Another exciting project that we have recently completed is the new Selfridges Staff and visitors entrance in Wigmore Street. Selfridges is currently undergoing a very large refurbishment programme which is being masterminded by Gensler who are the world’s largest Architectural practice. We worked together with the Selfridges in house design team and Gensler to design a very intricate porcelain floor in 6 colours with tiles in three different sizes all of which we needed to supply to exacting dimensions to ensure that the floor modulated and the different tile sizes could all be installed with a consistent 3mm joint.
We worked with our suppliers to ensure that the 300x300mm tile in all the colours was identical in size and then waterjet cut the other two smaller formats from the larger tile and even ensured that a 1mm micro-bevel was added to all the cut pieces so that they matched with their 300x300mm factory produced counterparts. The tiling was carried out by Henny Contractors who worked on a 7-month programme to install all the tiles meticulously.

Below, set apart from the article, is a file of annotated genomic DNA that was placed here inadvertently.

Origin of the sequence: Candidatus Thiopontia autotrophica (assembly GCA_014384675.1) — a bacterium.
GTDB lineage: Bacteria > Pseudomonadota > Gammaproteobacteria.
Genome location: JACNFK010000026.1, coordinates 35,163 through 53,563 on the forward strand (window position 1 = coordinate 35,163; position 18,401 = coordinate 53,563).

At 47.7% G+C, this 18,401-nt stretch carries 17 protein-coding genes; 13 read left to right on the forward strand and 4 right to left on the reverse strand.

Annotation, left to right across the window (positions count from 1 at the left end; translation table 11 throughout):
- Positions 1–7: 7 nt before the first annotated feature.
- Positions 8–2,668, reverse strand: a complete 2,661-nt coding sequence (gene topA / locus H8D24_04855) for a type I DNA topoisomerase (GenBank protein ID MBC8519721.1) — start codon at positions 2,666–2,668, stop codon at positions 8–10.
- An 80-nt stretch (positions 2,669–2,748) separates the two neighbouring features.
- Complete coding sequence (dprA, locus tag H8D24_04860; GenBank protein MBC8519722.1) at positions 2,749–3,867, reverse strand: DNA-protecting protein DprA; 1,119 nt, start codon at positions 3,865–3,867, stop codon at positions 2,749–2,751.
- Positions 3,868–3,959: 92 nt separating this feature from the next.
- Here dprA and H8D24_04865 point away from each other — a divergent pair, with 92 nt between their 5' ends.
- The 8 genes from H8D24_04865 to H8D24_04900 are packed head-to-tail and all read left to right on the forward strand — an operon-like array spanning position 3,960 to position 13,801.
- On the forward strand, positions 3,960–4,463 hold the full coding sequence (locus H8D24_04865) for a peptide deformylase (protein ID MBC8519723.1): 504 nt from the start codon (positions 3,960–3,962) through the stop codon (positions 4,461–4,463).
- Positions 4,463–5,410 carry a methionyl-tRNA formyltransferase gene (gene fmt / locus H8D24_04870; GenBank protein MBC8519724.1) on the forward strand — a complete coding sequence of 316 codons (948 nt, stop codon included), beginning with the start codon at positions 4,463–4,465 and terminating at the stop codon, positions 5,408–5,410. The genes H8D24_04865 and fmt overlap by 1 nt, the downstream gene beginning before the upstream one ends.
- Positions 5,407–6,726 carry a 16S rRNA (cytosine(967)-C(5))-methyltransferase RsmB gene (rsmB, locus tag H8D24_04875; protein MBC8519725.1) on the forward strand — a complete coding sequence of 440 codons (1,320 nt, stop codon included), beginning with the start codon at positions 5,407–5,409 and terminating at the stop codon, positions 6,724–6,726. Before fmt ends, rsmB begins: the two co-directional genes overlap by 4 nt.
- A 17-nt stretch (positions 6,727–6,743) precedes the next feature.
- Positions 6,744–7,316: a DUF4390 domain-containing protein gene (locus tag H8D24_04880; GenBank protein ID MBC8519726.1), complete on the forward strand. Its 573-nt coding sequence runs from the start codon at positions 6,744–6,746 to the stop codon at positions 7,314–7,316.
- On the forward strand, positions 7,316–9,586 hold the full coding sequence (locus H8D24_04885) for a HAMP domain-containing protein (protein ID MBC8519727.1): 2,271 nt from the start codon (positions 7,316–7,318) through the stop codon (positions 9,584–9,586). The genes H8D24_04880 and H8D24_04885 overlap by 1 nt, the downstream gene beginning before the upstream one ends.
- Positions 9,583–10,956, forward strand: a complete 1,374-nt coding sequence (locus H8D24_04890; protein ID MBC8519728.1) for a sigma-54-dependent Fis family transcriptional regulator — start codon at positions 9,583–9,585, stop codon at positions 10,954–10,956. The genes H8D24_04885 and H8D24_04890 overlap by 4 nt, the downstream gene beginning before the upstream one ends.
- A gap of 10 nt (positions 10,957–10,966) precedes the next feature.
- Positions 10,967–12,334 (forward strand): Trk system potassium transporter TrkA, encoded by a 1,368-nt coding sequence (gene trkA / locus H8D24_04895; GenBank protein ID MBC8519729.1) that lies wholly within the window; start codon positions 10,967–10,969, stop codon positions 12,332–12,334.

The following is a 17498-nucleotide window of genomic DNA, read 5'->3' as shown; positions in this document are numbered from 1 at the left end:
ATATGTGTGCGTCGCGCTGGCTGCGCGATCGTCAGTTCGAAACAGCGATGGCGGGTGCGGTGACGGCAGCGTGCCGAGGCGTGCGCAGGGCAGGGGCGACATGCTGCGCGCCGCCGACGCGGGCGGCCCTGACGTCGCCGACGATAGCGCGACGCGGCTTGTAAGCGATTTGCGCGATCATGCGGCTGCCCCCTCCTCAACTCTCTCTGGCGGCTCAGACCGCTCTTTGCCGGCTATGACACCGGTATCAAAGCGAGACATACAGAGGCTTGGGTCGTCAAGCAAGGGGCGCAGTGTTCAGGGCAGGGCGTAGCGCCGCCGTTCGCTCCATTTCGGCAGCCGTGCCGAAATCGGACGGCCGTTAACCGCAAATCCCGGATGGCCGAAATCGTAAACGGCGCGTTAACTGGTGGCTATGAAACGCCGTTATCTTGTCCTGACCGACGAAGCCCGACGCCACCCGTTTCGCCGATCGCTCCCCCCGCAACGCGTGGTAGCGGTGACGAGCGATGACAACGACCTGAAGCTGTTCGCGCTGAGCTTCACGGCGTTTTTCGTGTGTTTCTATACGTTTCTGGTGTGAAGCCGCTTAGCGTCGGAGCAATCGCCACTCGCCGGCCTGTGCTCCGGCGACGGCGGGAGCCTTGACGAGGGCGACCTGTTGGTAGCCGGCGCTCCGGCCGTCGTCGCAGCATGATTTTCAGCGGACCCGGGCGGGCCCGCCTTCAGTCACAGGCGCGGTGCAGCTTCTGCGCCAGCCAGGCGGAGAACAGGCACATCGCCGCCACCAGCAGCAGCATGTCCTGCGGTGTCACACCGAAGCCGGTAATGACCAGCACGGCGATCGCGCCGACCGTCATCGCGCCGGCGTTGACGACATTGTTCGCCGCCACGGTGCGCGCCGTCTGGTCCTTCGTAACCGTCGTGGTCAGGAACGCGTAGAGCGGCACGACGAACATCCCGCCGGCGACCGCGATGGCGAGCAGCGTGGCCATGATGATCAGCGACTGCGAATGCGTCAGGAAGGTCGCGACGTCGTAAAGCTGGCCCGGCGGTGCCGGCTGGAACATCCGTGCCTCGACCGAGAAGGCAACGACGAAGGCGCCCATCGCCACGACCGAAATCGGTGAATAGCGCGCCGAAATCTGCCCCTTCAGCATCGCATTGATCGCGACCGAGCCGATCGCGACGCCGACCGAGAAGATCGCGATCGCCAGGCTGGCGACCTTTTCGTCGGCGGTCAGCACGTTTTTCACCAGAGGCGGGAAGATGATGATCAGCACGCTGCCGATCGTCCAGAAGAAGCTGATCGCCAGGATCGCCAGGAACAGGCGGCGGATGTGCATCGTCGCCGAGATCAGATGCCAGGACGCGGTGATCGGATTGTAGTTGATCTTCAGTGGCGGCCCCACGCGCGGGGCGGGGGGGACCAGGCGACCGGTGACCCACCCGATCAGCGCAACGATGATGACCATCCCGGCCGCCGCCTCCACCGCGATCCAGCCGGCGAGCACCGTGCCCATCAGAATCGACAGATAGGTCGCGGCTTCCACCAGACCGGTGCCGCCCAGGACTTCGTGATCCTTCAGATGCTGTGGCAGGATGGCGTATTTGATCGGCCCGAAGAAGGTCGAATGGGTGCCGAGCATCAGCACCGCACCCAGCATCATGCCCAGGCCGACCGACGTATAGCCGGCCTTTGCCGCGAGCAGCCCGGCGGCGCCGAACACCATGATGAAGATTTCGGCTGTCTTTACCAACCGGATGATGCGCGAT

The new staff entrance official opened in November 2016 and the overall design including the tiling has been very well received. The new entrance is now used by over 3000 Selfridges employees who traffic across the floor on their way to and from work every day.
In 2012, we worked with ORMS Architects on 40 Strand, a prestigious address in the heart of London’s West End which was being totally refurbished. A very hardwearing Indian grey Quartzite was selected by the Land Securities for the reception, lobbies and staircases. We again visited our Italian suppliers with the Architects, Main Contractor and Sub-Contractor to ensure that all parties had a complete understanding of the stone and to iron out any technical issues prior to fabrication.